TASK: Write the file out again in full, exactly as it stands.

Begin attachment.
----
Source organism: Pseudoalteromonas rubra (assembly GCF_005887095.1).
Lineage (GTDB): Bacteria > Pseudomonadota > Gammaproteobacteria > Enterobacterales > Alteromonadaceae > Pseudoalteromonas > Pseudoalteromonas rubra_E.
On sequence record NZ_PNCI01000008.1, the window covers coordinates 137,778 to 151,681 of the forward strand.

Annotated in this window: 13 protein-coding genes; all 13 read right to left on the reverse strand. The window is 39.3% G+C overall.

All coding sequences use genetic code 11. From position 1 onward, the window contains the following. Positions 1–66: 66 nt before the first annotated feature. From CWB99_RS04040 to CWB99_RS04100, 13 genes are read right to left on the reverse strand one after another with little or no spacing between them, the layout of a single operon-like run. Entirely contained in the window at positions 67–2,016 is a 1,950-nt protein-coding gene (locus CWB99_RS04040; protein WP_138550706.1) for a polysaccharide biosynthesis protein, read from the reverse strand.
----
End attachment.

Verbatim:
Source organism: Pseudoalteromonas rubra (assembly GCF_005887095.1).
Lineage (GTDB): Bacteria > Pseudomonadota > Gammaproteobacteria > Enterobacterales > Alteromonadaceae > Pseudoalteromonas > Pseudoalteromonas rubra_E.
On sequence record NZ_PNCI01000008.1, the window covers coordinates 137,778 to 151,681 of the forward strand.

Annotated in this window: 13 protein-coding genes; all 13 read right to left on the reverse strand. The window is 39.3% G+C overall.

All coding sequences use genetic code 11. From position 1 onward, the window contains the following. Positions 1–66: 66 nt before the first annotated feature. From CWB99_RS04040 to CWB99_RS04100, 13 genes are read right to left on the reverse strand one after another with little or no spacing between them, the layout of a single operon-like run. Entirely contained in the window at positions 67–2,016 is a 1,950-nt protein-coding gene (locus CWB99_RS04040; protein WP_138550706.1) for a polysaccharide biosynthesis protein, read from the reverse strand.